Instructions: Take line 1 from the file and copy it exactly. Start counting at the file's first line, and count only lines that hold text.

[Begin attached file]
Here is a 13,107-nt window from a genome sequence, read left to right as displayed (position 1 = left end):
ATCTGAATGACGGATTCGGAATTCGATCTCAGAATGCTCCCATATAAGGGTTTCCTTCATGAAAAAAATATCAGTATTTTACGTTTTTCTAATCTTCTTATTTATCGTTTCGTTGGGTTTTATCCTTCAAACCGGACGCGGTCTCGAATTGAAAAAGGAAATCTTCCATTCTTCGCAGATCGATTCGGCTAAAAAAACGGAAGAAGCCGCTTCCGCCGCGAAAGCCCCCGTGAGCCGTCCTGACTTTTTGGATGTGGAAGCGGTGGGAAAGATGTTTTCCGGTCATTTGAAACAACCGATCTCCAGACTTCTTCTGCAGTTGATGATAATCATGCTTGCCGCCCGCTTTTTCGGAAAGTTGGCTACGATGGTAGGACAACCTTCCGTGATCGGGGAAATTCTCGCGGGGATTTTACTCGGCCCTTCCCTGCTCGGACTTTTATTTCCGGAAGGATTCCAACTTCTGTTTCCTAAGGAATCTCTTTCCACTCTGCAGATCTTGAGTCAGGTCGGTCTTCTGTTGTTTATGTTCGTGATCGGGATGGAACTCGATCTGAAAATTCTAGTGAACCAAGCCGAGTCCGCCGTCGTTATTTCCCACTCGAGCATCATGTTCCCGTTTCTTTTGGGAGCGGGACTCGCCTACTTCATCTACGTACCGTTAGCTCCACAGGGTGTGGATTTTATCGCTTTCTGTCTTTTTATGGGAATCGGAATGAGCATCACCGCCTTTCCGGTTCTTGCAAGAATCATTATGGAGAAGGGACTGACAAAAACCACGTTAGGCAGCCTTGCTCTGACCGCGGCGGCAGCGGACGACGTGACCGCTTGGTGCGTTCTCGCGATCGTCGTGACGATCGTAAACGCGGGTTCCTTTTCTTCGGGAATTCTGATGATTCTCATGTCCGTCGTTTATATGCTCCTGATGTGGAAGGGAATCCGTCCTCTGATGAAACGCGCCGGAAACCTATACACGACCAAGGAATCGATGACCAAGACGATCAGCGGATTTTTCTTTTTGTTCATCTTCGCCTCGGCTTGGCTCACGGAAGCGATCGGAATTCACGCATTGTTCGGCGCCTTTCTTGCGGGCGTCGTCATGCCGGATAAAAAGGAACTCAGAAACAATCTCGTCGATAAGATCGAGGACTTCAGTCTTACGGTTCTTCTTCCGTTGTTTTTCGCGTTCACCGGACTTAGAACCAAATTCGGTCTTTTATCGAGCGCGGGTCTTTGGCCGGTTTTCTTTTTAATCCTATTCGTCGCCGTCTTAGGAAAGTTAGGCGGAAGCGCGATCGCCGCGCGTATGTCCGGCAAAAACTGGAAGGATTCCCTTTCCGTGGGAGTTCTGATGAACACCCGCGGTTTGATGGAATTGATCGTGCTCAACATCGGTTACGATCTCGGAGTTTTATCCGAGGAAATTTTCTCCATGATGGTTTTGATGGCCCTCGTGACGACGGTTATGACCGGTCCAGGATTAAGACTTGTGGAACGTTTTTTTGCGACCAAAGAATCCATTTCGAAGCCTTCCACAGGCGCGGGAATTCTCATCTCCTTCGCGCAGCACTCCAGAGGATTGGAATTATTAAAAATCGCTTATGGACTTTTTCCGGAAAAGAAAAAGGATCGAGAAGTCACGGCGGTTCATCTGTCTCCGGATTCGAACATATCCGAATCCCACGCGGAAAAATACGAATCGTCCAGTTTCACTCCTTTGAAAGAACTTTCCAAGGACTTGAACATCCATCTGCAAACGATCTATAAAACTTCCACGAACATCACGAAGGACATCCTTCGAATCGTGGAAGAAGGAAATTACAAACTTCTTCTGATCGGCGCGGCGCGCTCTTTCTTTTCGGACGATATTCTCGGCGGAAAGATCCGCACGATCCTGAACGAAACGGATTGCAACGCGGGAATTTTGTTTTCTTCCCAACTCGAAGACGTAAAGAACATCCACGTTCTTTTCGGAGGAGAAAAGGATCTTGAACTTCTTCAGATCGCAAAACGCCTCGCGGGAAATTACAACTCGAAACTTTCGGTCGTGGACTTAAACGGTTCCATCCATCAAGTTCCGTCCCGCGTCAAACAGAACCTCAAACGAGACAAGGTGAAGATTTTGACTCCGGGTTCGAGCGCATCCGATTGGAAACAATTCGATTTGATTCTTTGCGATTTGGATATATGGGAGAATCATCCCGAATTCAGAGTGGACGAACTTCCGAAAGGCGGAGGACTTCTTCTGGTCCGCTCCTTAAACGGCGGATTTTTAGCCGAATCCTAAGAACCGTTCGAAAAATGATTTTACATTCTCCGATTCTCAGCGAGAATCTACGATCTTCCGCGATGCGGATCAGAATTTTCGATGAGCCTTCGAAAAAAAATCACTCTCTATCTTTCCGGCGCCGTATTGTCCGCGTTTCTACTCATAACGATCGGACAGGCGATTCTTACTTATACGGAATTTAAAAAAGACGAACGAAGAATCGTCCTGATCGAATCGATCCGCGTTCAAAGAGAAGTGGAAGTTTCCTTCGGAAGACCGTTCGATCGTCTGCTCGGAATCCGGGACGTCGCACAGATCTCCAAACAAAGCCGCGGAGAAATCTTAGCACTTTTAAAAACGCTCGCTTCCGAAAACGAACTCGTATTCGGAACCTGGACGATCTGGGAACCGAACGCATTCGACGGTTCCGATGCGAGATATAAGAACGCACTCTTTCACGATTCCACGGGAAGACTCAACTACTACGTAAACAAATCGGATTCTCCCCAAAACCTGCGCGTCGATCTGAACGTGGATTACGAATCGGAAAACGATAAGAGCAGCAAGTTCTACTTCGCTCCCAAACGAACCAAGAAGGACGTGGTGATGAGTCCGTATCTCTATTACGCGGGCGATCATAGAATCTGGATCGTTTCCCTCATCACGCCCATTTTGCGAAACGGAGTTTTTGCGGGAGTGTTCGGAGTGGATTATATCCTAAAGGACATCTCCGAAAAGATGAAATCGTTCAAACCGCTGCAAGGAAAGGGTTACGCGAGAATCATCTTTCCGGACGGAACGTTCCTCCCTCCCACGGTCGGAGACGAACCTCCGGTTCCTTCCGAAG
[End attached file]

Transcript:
Here is a 13,107-nt window from a genome sequence, read left to right as displayed (position 1 = left end):